Yes, when the Pi is inside a case like my Pi2 Aukru case, which I linked to a few posts earlier.nooryani84 wrote:Wait.. so even with a heatsink it won't run at 1200 mhz under full load?
Just some numbers for comparison. On a PINE64+ board (quad Cortex-A53 clocked at 1152MHz):Fidelius wrote:Yes, this behavior is new for us Pi users. So far with our Pi1 and Pi2 we never needed to worry about any overheating.nooryani84 wrote:Whats the point with a 1200 Mhz clockspeed if it can only maintain it a few minutes?
So it's indeed a bit disappointing when you intend to use the Pi3 inside a case – you won't be able to have 1200 MHz under full-load then, even with passive cooling (heatsink). When I open the case however, the Pi3 levels out at a few decades below 1200 MHz.
Greetings to Norway!
P.S. Full load meaning something like:
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stress --cpu 4 --timout 600
You mean underclock constantly, I suppose. Then I don't know the answer.Pithagoros wrote:with the increase in heat and associated power waste.
So my question is, can I UNDERclock the Pi3, maybe take it down to 900 or 1000, is there a downside to this apart from a slight performance drop?
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vcgencmd measure_clock arm
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vcgencmd measure_clock core
Thanks for the numbers which are very interesting.ssvb wrote:As we can see, the "minerd" application is roughly twice more power hungry than your "stress" application. And this is a reasonably realistic workload (just one example of a decently NEON optimized code). The users may encounter such workloads in the wild.
The "cpuburn-a53" application is roughly three times more power hungry than the "stress" application and almost six (!) times more power hungry than "sysbench". But admittedly this is just a synthetic workload, which is unlikely to be encountered when running real applications :)
Yes, Cortex-A53 is a true dual issue superscalar with a full width NEON unit. It has 2x faster peak performance per MHz compared to Cortex-A7 (on assembly optimized code) and can easily do heavy number crunching. But the peak power consumption is also higher. Doing something on the GPU at the same time is going to consume even more power.Fidelius wrote: Thanks for the numbers which are very interesting.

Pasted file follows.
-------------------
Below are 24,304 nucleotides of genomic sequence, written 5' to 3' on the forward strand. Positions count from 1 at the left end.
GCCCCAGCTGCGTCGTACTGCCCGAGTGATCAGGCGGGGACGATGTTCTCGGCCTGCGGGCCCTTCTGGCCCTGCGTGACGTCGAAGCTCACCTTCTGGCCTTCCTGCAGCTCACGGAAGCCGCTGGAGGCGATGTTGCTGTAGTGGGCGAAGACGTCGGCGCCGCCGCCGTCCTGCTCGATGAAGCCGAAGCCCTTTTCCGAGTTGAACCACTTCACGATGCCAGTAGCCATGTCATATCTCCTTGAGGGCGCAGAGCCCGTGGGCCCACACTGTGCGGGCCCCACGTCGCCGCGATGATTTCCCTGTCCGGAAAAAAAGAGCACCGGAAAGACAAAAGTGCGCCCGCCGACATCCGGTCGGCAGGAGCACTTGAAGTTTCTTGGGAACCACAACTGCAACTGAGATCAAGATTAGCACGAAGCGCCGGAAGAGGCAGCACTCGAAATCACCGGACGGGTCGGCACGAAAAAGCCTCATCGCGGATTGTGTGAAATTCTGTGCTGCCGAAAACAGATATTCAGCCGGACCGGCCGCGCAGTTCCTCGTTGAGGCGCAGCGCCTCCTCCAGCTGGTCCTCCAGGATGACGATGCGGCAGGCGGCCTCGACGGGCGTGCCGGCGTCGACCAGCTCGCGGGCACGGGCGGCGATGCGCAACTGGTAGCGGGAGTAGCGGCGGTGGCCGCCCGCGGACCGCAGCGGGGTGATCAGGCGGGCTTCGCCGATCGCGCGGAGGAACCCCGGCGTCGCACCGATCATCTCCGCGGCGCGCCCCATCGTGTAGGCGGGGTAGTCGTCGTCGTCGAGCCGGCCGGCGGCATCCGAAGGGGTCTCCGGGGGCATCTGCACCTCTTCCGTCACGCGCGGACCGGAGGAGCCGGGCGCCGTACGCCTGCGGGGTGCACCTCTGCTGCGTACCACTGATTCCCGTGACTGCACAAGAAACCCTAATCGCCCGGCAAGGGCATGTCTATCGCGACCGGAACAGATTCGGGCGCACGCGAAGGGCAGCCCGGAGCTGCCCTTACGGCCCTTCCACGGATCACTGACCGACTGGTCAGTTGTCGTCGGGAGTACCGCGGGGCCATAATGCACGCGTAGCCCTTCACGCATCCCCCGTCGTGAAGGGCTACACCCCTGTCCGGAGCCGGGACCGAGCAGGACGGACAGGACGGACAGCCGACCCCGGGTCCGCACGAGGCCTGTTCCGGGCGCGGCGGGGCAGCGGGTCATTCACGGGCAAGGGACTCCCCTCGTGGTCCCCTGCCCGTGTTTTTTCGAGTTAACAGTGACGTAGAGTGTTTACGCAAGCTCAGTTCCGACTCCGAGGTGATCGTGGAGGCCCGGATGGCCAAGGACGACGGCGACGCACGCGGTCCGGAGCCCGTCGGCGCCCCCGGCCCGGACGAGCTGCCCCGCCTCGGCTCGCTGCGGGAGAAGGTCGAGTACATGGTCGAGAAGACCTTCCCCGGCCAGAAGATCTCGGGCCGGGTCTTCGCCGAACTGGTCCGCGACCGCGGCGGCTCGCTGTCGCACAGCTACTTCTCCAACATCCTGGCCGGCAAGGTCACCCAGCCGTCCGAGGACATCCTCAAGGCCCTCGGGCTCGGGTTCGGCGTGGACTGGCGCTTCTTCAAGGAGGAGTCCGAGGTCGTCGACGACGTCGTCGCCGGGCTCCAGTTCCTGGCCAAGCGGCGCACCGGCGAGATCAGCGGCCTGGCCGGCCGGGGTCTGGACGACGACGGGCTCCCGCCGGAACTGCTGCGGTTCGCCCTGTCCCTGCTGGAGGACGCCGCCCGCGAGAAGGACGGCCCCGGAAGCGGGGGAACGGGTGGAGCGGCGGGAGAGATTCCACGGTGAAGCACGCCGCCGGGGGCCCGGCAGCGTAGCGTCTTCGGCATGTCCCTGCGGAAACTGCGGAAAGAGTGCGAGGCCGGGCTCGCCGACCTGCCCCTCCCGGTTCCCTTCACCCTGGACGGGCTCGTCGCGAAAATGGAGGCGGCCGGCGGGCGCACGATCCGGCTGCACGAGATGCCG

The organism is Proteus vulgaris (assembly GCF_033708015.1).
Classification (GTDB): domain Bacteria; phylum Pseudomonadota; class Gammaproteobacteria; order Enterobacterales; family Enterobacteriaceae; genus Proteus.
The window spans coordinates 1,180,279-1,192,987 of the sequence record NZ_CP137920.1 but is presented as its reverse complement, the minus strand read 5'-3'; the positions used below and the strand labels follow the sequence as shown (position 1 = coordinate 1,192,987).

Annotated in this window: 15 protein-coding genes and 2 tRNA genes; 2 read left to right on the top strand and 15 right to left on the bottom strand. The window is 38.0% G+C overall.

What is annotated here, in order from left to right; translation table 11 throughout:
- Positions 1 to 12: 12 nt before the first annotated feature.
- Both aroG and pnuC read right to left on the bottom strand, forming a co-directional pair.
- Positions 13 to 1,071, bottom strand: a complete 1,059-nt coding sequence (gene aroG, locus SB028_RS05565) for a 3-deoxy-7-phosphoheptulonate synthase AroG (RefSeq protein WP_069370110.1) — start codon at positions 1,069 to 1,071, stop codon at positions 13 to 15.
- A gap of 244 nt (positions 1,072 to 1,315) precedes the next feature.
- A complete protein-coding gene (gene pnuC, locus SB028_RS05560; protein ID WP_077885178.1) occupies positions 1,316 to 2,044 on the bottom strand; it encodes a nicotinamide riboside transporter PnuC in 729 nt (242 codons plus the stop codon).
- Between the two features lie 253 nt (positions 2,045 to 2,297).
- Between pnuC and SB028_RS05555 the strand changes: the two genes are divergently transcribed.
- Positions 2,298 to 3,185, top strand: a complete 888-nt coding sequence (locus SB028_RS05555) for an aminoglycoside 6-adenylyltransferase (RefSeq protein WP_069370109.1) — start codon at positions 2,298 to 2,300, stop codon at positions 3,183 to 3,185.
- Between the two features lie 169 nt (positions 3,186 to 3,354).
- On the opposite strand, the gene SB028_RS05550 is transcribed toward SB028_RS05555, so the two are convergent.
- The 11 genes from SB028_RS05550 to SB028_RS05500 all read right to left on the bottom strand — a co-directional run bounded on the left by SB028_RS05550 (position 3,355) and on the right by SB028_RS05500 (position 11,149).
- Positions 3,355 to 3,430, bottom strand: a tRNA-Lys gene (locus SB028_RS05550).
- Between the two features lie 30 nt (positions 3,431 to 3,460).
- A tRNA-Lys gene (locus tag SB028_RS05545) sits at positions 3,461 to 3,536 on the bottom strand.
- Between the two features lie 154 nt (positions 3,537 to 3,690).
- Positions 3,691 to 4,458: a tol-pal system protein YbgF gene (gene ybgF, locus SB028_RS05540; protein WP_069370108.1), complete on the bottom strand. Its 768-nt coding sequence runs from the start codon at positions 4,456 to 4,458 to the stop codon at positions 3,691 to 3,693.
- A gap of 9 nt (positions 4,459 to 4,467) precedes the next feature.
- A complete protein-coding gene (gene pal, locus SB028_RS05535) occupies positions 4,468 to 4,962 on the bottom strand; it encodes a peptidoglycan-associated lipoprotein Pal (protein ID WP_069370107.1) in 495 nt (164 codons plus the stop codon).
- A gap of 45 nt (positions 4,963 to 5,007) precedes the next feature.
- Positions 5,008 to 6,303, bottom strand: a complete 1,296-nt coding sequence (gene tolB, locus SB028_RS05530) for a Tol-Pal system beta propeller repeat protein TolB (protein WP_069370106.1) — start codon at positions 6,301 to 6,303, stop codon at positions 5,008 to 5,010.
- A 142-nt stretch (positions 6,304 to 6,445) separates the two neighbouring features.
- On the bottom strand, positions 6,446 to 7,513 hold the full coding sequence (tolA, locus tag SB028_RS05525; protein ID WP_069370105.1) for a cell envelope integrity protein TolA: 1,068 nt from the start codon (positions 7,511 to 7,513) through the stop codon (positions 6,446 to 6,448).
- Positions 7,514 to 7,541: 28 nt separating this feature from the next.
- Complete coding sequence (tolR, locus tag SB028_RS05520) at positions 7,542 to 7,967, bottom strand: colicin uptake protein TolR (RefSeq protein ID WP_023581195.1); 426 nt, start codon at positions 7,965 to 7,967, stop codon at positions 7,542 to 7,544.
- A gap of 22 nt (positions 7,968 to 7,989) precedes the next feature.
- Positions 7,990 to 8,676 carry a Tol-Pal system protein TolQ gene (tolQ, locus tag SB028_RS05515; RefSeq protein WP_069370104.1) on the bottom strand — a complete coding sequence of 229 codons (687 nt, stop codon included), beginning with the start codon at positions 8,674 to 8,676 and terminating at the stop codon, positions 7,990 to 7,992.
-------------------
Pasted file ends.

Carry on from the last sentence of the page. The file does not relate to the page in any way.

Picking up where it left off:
So a "minerd" or "cpuburn-a53" combined with some VC4 glbench2 would give interesting temperaturs on a Pi3, I suppose.
The A64 SoC in Pine64 is using the same 40nm manufacturing process as BCM2837 in Raspberry Pi 3, so the power consumption is likely comparable. The Pine64 board also does not have a heatsink out of the box just like Raspberry Pi 3 and throttles almost immediately to something around ~1GHz under heavy load. You would not be better off with a Pine64 board (assuming that RPi3 eventually gains the ability to run 64-bit kernels) because Pine64 is a cost optimized board and this clearly shows. In fact I would probably get a Raspberry Pi 3 board myself if it was available earlier You can find a comparison between the Raspberry Pi 3, ODROID-C2 and Pine A64+ boards here: http://www.cnx-software.com/2016/03/01/ ... comparisonnooryani84 wrote:So how aggressive is the throttling? How much does it scale down to when it reaches the temp limit? I'm wondering if I would have been better off with a Pine64 now
Soft but reliable throttling-back according to my simple tests. I.e. no saw tooth. Looks to be efficient.nooryani84 wrote:So how aggressive is the throttling? How much does it scale down to when it reaches the temp limit?
Thanks. You're probably right on the last part I'm sure that it will perform well, I was just worrying about sudden/dramatic decrease in performance when playing a game or watching a movie. I guess I'm making a mountain out of a molehillRaTTuS wrote:I think there are a few issues here -
one if you run the GPU / CPU cores flat out 24x7 in a case then you probably do
if oyu overclock you probably do
there may be an issue with the on demand cpu scaler not switching correctly
there can and probably will be fixed
http://uk.farnell.com/amec-thermasol/mp ... dp/1892471 < may well be the best bet for heatsinks
but the best advice currently is
if your movies are h264 then without any codecs you can watch with no issues - 256Mb Pi 1 will do thatnooryani84 wrote:...or watching a movie. I guess I'm making a mountain out of a molehill
I'm picking it up today and very excited to see how it performs. Haven't touched anything but the first Pi
Should be OK.nooryani84 wrote:What if I'm streaming H.265? I would hope that this will work fine as well if I have a heatsink.
I suggest that somebody installs Quake 3 Arena on a Pi3B to check this out...nooryani84 wrote:I was just worrying about sudden/dramatic decrease in performance when playing a game...
That would seem to be the best advice.RaTTuS wrote:DON'T PANIC
+1JimmyN wrote:If two people are running stress tests on the RPi and one sees 60C and another sees 85C it doesn't mean anything unless they are both using the same stress test.
This is what Gareth is undertaking here: https://www.reddit.com/r/raspberry_pi/c ... _heat_and/GTR2Fan wrote:+1JimmyN wrote:If two people are running stress tests on the RPi and one sees 60C and another sees 85C it doesn't mean anything unless they are both using the same stress test.